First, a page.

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Monologue vs. Dialogue

This past weekend, I was speaking at a church and one of the staff members was talking about small groups. He made a great point that I want to pass along to you. And that's this. Dialogue is more effective than monologue when it comes to learning, understanding and communicating. From children to adults, people are more engaged when you use dialogue to help them discover the truth you are trying to communicate with them. Many of us grew up in a monologue format. We sat quietly (some of the time) while a teacher verbally taught the lesson. The problem with using a monologue format is this - it's not the way kids (and adults) learn best. In fact, studies show that it is the least effective way to learn. So why do we keep using a subpar learning method? I think one reason is because it takes more work to create a good dialogue experience. You have to get kids to open up and talk about the subject. This means knowing how to ask the right questions and facilitating a good flow of discussion. It's much easier to just plan for something you do by yourself while the kids watch and listen to it. But we should be more concerned with being effective than we are with things being easy. Another reason is teachers are afraid they will "lose control" of the class if they let kids talk. You have to get comfortable with a noisy classroom. But done correctly, a noisy classroom is what you want. When kids are engaged and learning, it is going to be noisy. We see ourselves as a teacher rather than a facilitator. There's a big difference between the two. A teacher gives out information. A facilitator guides kids to discover the truth in ways they learn best. We miss opportunities to get kids talking. Every activity should have discussion questions tied to it. Every game should be used to jump start conversation. Every lesson should have as much, if not more, questions to prompt discussion. Take a look at these stats. It measures the effectiveness of teaching methods. Average Learning Retention Rates:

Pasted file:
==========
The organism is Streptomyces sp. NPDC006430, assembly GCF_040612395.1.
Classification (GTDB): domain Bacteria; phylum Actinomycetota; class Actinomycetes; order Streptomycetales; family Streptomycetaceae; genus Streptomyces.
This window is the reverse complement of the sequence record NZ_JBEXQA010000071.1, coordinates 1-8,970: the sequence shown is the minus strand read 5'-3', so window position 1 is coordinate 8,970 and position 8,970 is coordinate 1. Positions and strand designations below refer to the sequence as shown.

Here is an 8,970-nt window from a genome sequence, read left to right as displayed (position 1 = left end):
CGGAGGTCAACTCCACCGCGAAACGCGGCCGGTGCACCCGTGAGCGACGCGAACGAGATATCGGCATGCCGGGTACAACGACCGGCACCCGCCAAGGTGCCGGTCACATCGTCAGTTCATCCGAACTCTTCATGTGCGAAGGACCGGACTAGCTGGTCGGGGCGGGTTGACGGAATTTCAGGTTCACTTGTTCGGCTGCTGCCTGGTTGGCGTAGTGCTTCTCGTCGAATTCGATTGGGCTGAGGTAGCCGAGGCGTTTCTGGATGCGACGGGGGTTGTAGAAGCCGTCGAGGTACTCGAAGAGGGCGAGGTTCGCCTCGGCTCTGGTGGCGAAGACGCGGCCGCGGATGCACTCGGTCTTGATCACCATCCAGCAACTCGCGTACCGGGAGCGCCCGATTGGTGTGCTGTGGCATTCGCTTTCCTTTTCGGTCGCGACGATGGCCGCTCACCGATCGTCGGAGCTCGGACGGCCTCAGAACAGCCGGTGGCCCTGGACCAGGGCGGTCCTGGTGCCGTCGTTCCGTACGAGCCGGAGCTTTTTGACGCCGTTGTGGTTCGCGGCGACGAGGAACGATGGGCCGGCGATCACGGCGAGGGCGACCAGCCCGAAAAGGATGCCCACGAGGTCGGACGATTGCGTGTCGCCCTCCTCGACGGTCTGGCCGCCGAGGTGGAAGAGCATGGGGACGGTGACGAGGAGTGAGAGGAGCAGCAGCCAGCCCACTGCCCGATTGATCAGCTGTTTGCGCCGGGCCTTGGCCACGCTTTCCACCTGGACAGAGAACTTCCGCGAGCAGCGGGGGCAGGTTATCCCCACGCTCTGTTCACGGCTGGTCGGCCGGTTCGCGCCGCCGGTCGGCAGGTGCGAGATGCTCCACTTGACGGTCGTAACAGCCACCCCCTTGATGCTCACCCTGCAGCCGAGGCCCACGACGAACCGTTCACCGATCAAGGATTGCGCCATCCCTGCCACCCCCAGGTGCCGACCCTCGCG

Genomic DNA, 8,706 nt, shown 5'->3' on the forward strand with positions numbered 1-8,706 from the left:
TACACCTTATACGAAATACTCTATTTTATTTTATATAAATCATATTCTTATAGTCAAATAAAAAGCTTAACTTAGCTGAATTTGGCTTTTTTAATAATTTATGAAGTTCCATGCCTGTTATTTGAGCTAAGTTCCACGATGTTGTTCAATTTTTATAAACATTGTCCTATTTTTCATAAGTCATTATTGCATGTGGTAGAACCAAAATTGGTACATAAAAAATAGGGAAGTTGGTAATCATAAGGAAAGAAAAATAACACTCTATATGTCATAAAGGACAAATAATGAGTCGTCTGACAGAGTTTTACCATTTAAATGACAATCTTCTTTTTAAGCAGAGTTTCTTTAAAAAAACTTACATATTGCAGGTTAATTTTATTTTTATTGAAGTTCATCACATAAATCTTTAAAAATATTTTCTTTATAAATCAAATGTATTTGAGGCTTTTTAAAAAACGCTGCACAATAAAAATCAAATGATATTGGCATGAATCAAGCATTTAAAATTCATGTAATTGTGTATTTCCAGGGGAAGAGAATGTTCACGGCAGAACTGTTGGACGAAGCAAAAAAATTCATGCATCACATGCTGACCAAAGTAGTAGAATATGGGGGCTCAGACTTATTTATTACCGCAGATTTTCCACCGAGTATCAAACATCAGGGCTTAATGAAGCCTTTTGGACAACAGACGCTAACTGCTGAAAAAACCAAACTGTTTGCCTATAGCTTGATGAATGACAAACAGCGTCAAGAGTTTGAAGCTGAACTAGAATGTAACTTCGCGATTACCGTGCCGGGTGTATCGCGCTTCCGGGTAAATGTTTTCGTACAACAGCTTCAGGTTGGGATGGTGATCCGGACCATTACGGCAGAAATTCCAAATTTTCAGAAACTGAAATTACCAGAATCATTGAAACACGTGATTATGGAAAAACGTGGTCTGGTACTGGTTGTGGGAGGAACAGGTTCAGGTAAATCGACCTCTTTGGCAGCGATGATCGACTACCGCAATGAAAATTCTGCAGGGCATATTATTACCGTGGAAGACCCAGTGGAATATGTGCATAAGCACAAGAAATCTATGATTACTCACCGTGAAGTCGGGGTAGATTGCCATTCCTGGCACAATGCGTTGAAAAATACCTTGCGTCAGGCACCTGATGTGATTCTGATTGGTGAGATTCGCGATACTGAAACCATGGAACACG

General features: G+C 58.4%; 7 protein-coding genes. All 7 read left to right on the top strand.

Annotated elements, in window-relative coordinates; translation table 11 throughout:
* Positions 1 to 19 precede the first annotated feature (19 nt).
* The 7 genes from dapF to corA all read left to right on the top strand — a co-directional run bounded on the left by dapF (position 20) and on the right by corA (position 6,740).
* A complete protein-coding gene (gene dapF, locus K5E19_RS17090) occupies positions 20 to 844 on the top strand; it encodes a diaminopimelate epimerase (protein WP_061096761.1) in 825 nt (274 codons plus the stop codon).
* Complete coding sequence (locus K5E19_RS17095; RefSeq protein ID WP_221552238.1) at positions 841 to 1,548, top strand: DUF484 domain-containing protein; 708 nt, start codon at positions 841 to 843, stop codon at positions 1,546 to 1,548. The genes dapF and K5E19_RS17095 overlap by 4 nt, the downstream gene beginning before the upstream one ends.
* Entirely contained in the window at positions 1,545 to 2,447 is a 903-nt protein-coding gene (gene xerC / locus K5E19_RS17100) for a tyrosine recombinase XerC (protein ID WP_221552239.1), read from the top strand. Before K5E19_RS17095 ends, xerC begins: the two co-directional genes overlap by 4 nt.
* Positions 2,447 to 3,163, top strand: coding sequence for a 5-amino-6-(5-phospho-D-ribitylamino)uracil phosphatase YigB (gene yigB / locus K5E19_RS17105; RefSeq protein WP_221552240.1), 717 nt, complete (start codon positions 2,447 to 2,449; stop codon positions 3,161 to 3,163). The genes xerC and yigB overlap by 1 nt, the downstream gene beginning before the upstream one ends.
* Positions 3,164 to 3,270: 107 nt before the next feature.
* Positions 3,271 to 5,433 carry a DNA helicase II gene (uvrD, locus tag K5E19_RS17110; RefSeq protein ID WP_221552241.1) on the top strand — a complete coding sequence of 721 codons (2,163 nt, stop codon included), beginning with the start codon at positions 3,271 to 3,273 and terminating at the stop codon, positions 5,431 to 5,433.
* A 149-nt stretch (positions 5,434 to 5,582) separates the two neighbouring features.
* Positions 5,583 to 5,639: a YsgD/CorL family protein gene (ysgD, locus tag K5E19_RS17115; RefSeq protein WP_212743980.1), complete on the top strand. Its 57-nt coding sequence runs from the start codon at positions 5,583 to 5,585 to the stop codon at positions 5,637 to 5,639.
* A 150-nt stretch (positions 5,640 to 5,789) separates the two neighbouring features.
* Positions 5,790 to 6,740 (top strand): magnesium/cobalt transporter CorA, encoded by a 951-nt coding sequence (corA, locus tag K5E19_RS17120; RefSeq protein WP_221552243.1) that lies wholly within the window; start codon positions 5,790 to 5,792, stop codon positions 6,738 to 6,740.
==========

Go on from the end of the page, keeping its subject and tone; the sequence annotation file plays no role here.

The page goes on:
• Monologue (5%) - worst method

  • Reading (10%)

  • Audio visual (20%)

  • Demonstration (30%)

  • Dialogue (50%) - 10 times more effective than monologue

  • Practice doing (75%)

  • Teaching others (90%)